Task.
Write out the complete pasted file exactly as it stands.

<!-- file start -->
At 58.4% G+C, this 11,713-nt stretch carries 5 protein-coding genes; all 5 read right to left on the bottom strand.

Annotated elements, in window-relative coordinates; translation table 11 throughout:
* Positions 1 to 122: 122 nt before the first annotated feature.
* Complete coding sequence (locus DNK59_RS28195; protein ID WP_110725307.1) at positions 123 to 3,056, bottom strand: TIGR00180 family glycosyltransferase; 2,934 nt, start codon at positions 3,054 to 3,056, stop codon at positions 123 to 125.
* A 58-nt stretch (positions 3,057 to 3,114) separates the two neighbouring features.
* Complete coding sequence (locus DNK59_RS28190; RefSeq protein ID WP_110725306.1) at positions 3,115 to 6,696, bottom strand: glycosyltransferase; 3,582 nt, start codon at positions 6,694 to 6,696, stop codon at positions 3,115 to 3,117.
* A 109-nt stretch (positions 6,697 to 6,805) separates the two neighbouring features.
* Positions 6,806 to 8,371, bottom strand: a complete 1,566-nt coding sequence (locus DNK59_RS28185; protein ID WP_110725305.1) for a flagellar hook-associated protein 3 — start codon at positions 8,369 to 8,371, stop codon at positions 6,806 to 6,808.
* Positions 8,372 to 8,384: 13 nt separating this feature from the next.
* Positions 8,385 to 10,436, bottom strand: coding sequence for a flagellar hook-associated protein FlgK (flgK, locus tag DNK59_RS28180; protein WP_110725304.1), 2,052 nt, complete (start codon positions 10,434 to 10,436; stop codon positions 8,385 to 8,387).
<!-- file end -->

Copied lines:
At 58.4% G+C, this 11,713-nt stretch carries 5 protein-coding genes; all 5 read right to left on the bottom strand.

Annotated elements, in window-relative coordinates; translation table 11 throughout:
* Positions 1 to 122: 122 nt before the first annotated feature.
* Complete coding sequence (locus DNK59_RS28195; protein ID WP_110725307.1) at positions 123 to 3,056, bottom strand: TIGR00180 family glycosyltransferase; 2,934 nt, start codon at positions 3,054 to 3,056, stop codon at positions 123 to 125.
* A 58-nt stretch (positions 3,057 to 3,114) separates the two neighbouring features.
* Complete coding sequence (locus DNK59_RS28190; RefSeq protein ID WP_110725306.1) at positions 3,115 to 6,696, bottom strand: glycosyltransferase; 3,582 nt, start codon at positions 6,694 to 6,696, stop codon at positions 3,115 to 3,117.
* A 109-nt stretch (positions 6,697 to 6,805) separates the two neighbouring features.
* Positions 6,806 to 8,371, bottom strand: a complete 1,566-nt coding sequence (locus DNK59_RS28185; protein ID WP_110725305.1) for a flagellar hook-associated protein 3 — start codon at positions 8,369 to 8,371, stop codon at positions 6,806 to 6,808.
* Positions 8,372 to 8,384: 13 nt separating this feature from the next.
* Positions 8,385 to 10,436, bottom strand: coding sequence for a flagellar hook-associated protein FlgK (flgK, locus tag DNK59_RS28180; protein WP_110725304.1), 2,052 nt, complete (start codon positions 10,434 to 10,436; stop codon positions 8,385 to 8,387).